The Chancellor granted an interim faculty for a new church boiler, in view of the urgent need to replace the old boiler. The Chancellor had reservations about approving a gas-fired boiler, bearing in mind the policy of the Church of England to achieve carbon neutrality by 2030. However, a new gas-fired boiler would have an estimated life of 15 years, at the expiration of which period new carbon neutral options may be available and affordable. The evidence was that the current annual cost of running an electric boiler would be over four times the annual cost of running a new gas-fired boiler.

The Parochial Church Council ("PCC") wished to replace the oil-fired boiler with a new oil-fired boiler. The Diocesan Advisory Committee considered that the PCC had not had "due regard" to net zero guidance, as required by the Faculty Jurisdiction Rules 2022. Before their petition had been considered by the court, the PCC arranged the installation of the replacement boiler. The PCC subsequently provided the Deputy Chancellor with information about alternative heating systems, which included a quotation for converting the oil-fired boiler to run on hydrotreated vegetable oil ("HVO") at some stage in the future. The Deputy Chancellor, in view of the PCC's declared aim to decarbonise its heating with the development of an eco-friendly heating system within the next 5 years, granted a faculty, subject to (a) the PCC undertaking accredited carbon offsetting, and (b) the faculty limiting the use of the oil-fired boiler until 2028, when any request for an extension would have to be supported by evidence as to whether there had been compliance with the offsetting condition and whether the boiler had by then been converted to HVO.

In his judgment in Re St. Mary Stalbridge [2024] ECC Sal 1, the Deputy Chancellor granted a confirmatory faculty for the installation of a new oil-fired boiler, subject to conditions, and gave directions as to the provision of further evidence regarding the circumstances in which the boiler was unlawfully installed without the authority of a faculty. After considering further evidence from the petitioners and the heating engineers, the Deputy Chancellor advised the petitioners that in future they must always obtain a faculty (or other authorisation) before they commence any works in the church. He also proposed (after seeking advice from the Diocesan Advisory Committee) to make an order under s.78(3) of the Ecclesiastical Jurisdiction and Care of Churches Measure 2018, known as an excluded matters order. This would have the effect, for a specified period of time (which he proposed should be two years), of depriving the parish of the benefit of List B authorisations, so that any works falling within List B, which would ordinarily require only the authorisation of the Archdeacon, would, during the specified period, instead require a faculty.

The proposal was to install a buried LPG tank in the churchyard, with pipes leading to the church building. This was intended to power an LPG boiler, which would in turn power the new underfloor heating system which formed part of the works authorised by a Faculty granted in 2023. The Chancellor was satisfied that the petitioners had considered with some care the Church of England’s guidance towards achieving net zero and she accordingly granted a faculty.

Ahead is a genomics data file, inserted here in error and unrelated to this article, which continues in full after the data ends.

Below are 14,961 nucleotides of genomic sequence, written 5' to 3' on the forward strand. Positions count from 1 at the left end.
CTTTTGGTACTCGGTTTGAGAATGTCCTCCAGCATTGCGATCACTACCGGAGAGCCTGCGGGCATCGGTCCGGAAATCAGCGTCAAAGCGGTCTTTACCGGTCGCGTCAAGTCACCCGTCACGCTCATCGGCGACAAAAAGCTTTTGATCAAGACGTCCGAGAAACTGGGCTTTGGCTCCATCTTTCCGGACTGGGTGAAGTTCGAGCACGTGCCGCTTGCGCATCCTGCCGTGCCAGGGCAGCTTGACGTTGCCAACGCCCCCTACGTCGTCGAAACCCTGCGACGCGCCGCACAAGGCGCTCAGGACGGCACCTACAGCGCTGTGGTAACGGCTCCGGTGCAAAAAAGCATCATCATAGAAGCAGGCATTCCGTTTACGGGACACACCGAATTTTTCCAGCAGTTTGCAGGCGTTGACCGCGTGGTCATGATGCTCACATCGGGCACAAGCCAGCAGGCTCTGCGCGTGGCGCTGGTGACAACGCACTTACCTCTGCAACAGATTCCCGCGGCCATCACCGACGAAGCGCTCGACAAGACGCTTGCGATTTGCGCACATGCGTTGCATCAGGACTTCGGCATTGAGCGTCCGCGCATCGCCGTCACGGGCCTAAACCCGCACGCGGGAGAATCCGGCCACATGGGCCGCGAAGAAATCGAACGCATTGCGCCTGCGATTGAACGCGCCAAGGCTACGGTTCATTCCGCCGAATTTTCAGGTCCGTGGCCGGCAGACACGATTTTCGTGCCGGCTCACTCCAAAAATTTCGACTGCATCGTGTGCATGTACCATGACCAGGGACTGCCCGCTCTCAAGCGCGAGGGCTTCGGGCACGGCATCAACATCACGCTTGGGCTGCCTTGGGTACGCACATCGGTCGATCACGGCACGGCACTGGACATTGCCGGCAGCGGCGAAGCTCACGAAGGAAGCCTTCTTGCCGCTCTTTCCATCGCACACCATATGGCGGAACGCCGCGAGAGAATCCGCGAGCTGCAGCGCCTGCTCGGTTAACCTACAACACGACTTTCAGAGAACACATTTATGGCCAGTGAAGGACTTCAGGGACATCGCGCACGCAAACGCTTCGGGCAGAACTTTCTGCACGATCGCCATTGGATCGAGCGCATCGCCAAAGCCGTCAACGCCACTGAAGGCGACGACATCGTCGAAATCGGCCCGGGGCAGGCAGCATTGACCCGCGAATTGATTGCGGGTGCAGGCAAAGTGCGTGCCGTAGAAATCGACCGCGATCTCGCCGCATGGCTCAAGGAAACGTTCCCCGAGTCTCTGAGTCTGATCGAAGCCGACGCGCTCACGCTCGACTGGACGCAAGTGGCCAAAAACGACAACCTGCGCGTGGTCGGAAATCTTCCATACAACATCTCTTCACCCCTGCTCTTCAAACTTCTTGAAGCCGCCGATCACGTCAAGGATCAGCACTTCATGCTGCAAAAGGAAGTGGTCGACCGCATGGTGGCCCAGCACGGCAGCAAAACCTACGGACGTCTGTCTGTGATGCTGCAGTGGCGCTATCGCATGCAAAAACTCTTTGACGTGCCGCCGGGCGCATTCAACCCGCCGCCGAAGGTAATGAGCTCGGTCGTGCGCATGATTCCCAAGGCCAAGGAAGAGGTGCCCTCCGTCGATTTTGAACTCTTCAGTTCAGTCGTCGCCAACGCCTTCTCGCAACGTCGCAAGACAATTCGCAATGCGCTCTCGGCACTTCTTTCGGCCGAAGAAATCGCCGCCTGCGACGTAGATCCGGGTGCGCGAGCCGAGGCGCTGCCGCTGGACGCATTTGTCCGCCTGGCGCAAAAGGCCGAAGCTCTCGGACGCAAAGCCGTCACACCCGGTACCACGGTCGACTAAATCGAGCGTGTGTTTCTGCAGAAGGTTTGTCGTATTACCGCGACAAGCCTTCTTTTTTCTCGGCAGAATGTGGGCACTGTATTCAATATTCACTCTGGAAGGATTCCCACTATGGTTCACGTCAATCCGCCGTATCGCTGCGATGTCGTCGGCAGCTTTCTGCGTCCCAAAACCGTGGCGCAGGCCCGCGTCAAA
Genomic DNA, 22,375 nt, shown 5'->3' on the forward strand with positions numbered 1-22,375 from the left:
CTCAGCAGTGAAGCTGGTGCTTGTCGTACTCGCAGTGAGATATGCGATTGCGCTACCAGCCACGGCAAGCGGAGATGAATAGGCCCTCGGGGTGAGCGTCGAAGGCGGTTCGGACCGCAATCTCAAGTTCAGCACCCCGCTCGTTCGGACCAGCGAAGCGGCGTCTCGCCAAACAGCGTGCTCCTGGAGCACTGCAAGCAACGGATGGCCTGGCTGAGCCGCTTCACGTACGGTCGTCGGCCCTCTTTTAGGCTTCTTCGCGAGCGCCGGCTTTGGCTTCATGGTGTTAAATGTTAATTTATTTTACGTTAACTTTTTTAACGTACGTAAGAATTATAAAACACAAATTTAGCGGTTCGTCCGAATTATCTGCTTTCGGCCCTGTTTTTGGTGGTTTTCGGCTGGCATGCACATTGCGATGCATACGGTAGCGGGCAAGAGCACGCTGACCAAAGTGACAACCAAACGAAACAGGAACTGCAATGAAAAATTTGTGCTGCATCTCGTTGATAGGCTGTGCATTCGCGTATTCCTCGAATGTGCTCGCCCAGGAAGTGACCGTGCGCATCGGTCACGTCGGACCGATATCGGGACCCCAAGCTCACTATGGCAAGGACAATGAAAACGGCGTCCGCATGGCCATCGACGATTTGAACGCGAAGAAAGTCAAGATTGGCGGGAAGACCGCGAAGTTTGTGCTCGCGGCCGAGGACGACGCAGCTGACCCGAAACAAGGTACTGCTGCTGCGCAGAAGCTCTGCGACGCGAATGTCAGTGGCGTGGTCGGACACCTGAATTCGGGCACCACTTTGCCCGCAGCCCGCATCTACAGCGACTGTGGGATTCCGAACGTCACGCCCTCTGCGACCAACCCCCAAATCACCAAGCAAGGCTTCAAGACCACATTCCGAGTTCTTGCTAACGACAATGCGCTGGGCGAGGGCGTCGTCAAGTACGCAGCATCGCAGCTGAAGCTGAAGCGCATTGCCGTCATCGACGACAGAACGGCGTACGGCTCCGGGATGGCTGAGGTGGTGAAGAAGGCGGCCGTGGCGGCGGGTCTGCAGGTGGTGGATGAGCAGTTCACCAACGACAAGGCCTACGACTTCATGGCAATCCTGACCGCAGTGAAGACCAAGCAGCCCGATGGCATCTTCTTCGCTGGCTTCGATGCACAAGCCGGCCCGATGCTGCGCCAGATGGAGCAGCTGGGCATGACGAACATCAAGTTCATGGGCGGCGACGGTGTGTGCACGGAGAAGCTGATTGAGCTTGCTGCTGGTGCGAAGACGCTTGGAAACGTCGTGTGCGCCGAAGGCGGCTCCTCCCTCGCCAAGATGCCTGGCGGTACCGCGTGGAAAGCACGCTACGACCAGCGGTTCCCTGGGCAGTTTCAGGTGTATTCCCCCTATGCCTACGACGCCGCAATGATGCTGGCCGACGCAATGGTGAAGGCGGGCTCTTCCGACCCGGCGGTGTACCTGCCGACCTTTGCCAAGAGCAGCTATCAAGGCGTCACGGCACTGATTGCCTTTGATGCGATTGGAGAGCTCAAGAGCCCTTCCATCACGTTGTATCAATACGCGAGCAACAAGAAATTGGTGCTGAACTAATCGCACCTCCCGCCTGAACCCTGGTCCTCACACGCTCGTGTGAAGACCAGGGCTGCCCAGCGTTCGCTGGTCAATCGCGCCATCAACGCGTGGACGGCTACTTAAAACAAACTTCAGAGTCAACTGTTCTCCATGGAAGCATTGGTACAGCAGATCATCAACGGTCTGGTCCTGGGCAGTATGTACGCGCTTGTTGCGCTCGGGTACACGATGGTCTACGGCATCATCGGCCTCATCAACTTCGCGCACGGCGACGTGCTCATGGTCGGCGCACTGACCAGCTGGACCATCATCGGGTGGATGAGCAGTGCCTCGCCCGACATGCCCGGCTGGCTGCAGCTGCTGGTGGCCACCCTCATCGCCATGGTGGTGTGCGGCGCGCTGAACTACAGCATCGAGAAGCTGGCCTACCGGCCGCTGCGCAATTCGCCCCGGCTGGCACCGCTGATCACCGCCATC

The original gas boiler of the 1950s unlisted church had failed, been condemned as unsafe and removed. The Parochial Church Council wished to install a new heating system with new pipework and radiators and using a new gas boiler. The Church of England had a policy that its buildings should achieve net carbon neutrality by 2030. The Diocese of Southwark had a target of 2035. These policies suggested that churches should replace old gas heating systems with 'green' alternatives. However, in the present case the Chancellor decided that it would be unreasonable not to allow the present proposal and he therefore granted a faculty.

The Vicar and Churchwardens wished to replace the existing gas boiler and radiators in the church with a ChurchEcoMiser system (involving the installation of 23 new electric radiators). The petition was unopposed, though the Diocesan Advisory Committee thought that an air source heat pump would be a preferred option. The Chancellor did not consider it appropriate to require the petitioners to investigate the option of an air source heat pump. He was satisfied that the petitioners had done enough to justify their proposed choice of heating system and he granted a faculty.

The proposed works comprised the installation of a new heating system; the installation of an additional toilet; and the reconfiguring of part of the building used as the ‘Youth Room’. (The church is a "resourcing church",  with special funding from the Church Commissioners’ Strategic Development Fund for the purpose of growing the congregation to around 250 people and generating energy and resources for further church-planting elsewhere in the diocese.) Bearing in mind the Church of England's commitment to achieving net zero carbon emissions by 2030, the Chancellor was concerned about the proposal to install a new gas-fired heating system. However, an expert report indicated that the proposed new system should reduce overall gas usage by 35%. The Chancellor granted a faculty subject to a condition that gas supplied under a green tariff should be used where possible.